The Difference Between Inlays and Onlays

The Difference Between Inlays and Onlays

When it comes to dental restorations, most of us are familiar with fillings, crowns, and veneers. Inlays and onlays are lesser-known, but they serve important purposes in helping you enjoy years of beautiful smiles.

At Rozenberg Dental NYC in the Upper East Side of Manhattan, Lana Rozenberg, DDS, and her team provide inlays and onlays with state-of-the-art techniques and materials to help patients improve the health and beauty of their smiles. In this blog, Dr. Rozenberg explains what inlays and onlays are.

All about inlays and onlays

Inlays and onlays target similar dental issues. However, they have some differences. Here’s a breakdown of what they do:

Similarities

Like a dental crown, inlays and onlays are restorations that are designed to improve and strengthen a tooth’s structure after it’s been damaged by decay or trauma. Inlays and onlays are often used to repair teeth that have too much damage to be repaired with a regular filling but aren’t damaged to the extent that they require a crown.

Inlays and onlays preserve as much of the healthy tooth as possible while adding strength and durability to withstand the pressures of biting and chewing. Because they typically cover less of the tooth surface than a full dental crown, inlays and onlays are sometimes referred to as “partial crowns.”

Inlays

The main differences between inlays and onlays is how much of the tooth they cover. An inlay is put on the central part of the chewing surface of the teeth. The entire inlay is contained within the chewing edges or “points” of the tooth..

Onlays

By contrast, an onlay covers the central part of the chewing surface like an inlay, but it also extends beyond that portion to include the edges of the top of the tooth. Onlays may also extend down the side of the tooth, depending on how much of the tooth is damaged. Applying an onlay is less “aggressive” than placing a crown, allowing you to maintain more of your natural tooth structure.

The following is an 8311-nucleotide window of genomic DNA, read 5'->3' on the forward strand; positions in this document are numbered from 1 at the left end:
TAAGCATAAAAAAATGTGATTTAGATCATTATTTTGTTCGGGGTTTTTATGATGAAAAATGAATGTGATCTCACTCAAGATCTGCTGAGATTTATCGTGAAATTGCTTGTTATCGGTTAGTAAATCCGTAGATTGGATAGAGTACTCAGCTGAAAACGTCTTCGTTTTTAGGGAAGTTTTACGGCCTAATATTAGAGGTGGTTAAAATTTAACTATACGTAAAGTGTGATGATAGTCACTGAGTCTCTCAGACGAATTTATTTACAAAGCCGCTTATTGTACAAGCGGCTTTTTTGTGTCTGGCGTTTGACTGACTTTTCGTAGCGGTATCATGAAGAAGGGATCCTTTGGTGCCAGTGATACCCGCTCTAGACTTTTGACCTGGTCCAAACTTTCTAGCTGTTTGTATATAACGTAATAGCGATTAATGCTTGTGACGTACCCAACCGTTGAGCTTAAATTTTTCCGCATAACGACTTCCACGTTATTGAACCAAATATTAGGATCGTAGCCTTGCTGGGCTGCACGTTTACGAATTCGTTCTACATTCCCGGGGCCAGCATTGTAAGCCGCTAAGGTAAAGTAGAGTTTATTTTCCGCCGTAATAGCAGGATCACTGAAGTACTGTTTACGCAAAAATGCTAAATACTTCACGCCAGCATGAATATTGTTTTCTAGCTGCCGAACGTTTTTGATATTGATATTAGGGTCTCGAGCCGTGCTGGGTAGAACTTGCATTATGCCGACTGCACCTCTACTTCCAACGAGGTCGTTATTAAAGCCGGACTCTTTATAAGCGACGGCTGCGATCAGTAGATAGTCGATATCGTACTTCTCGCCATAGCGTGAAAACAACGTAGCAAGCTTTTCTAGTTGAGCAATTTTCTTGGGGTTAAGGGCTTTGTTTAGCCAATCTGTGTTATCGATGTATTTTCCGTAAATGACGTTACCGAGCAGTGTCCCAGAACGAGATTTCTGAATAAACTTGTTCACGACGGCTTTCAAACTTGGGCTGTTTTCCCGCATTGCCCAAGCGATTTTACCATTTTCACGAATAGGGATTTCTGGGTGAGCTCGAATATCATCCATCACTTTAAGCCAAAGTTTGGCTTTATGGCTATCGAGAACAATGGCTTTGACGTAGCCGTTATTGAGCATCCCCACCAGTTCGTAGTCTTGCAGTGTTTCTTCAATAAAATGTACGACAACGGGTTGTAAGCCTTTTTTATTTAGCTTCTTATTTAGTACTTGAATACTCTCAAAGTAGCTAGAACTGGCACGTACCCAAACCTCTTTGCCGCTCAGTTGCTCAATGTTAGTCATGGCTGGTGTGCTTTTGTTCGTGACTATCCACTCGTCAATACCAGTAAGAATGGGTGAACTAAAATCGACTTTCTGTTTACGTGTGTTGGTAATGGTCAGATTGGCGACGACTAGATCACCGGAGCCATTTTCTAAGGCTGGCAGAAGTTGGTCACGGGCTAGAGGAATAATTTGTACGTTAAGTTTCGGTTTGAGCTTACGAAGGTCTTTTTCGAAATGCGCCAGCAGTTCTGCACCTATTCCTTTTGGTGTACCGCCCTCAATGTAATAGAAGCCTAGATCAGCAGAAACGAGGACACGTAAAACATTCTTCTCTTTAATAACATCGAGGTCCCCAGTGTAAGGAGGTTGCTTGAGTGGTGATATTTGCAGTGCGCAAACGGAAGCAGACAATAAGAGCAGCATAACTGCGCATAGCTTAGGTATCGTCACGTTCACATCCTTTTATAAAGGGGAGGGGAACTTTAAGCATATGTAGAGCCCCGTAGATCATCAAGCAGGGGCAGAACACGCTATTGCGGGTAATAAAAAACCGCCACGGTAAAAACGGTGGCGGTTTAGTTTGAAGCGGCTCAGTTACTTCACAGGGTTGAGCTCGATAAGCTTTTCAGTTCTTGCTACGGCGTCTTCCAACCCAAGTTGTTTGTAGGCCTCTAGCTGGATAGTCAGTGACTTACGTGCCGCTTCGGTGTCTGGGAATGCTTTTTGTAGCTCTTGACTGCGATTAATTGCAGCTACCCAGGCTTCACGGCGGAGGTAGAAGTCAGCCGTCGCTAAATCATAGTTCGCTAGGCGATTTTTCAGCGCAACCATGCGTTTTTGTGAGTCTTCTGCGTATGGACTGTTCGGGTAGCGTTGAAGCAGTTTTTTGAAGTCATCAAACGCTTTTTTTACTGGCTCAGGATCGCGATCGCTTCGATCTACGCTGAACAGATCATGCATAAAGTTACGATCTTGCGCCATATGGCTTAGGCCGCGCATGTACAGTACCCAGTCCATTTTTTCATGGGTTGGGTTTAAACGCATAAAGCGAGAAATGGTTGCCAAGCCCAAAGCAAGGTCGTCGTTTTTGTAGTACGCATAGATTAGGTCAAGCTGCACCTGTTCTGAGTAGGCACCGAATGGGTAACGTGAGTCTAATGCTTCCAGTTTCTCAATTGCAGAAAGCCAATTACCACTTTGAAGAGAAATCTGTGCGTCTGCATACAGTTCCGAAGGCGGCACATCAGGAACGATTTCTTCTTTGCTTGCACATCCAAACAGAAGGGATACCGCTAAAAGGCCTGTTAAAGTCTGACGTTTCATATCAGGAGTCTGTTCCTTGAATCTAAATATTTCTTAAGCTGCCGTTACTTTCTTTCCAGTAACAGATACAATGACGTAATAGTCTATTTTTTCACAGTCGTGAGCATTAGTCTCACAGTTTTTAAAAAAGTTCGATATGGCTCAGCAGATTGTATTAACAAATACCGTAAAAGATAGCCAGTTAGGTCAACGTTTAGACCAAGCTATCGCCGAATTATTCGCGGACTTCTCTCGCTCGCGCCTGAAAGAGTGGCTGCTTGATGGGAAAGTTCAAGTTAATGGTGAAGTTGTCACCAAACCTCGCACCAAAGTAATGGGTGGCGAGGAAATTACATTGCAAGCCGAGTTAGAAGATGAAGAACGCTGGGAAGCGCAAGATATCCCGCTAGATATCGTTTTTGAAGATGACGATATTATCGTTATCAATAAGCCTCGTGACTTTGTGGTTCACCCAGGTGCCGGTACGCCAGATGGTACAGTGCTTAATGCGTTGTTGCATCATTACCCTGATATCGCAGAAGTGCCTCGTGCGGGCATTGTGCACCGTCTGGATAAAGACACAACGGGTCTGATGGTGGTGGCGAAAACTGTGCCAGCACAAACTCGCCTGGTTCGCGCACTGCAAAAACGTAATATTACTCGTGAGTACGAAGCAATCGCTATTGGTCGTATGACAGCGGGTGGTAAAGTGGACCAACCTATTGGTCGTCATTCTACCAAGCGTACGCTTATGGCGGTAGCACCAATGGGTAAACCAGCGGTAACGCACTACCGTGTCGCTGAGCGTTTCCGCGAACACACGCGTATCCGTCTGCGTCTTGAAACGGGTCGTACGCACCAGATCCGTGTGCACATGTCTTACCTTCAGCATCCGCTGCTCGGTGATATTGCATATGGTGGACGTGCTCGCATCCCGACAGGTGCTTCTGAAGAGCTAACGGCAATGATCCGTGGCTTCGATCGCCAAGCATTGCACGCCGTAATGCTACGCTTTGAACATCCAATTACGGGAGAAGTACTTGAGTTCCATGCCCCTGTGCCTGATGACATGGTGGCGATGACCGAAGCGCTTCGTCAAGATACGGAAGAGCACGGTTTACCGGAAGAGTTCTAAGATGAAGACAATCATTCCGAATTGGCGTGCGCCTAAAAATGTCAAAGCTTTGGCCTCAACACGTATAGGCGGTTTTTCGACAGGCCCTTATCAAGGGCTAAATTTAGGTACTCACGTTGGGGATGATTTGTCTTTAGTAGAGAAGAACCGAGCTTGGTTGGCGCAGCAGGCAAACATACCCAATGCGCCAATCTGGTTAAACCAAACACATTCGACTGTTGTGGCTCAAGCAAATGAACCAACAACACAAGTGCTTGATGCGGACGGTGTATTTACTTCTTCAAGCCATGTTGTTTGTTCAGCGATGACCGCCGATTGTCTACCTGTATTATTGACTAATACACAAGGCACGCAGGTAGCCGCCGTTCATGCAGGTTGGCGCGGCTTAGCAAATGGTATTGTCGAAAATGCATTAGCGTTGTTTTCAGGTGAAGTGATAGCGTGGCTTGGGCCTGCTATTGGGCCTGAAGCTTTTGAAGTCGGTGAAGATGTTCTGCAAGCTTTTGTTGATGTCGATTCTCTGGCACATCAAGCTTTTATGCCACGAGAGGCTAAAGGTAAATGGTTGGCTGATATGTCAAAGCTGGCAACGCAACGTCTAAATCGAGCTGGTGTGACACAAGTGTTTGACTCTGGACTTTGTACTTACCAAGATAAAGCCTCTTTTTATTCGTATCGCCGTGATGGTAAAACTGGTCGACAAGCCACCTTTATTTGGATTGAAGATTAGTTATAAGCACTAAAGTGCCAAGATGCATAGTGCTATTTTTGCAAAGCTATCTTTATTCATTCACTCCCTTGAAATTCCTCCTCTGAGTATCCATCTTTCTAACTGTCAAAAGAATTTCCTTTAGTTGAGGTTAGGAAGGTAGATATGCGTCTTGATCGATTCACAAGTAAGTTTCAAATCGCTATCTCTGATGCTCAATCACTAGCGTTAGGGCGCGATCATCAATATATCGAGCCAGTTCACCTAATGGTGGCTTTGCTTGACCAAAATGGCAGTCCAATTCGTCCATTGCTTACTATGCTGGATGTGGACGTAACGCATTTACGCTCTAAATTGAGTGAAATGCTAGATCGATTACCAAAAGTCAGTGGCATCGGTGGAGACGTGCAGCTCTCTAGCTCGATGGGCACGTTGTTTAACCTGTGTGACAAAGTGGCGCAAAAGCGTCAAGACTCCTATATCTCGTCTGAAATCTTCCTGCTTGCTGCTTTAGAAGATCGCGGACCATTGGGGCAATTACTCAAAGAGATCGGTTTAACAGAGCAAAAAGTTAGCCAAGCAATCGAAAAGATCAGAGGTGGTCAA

Types of inlays and onlays

Initially, inlays and onlays were primarily made of gold. Today, many inlays and onlays are made of durable porcelain or composite materials. Both of these materials can be custom tinted to match the rest of your tooth. Inlays and onlays are custom made to fit the contours of your tooth. 

It typically takes two visits to place an inlay or onlay. At the first visit, the decayed or damaged part of the tooth is removed, and an impression is made of the tooth. The impression is then sent to a lab where the inlay or onlay is made.

At the second appointment, Dr. Rozenberg places the inlay or onlay with bonding material and makes any adjustments for a perfect fit. Besides replacing the decayed portion of the tooth, an inlay or onlay will help prevent future cavities from developing and will also help strengthen your tooth to reduce the risk of future damage.

Let us help you preserve your beautiful smile

Dr. Rozenberg is dedicated to helping her patients get the care and guidance they need to enjoy a lifetime of good oral health. In addition to providing state-of-the-art restorations, she and her team provide comprehensive preventive care and education to help patients play a proactive role in their oral health.

To learn more about the restorations we offer or to schedule a regular checkup, book an appointment online or over the phone with Rozenberg Dental NYC today.

You Might Also Enjoy...

Get Fuller Lips With Juvéderm®

Many visible signs of facial aging are due to the loss of volume and elasticity caused by collagen breakdown. By replacing lost volume with injectable dermal fillers, you can achieve beautiful, plump, natural-looking lips.

How We Customize Your Smile Makeover

No need to hide your smile due to discoloration, wide gaps, or crooked teeth. Gain the confidence to show your beautiful grin with a smile makeover that revitalizes your look. Here’s what this makeover can do for you.

How Pinhole Gum Rejuvenation Works

While oral health frequently focuses on your teeth, the condition of your gums is also important. Gum disease can cause tissue to pull back from teeth, exposing the roots. Pinhole gum rejuvenation may be an effective treatment for you.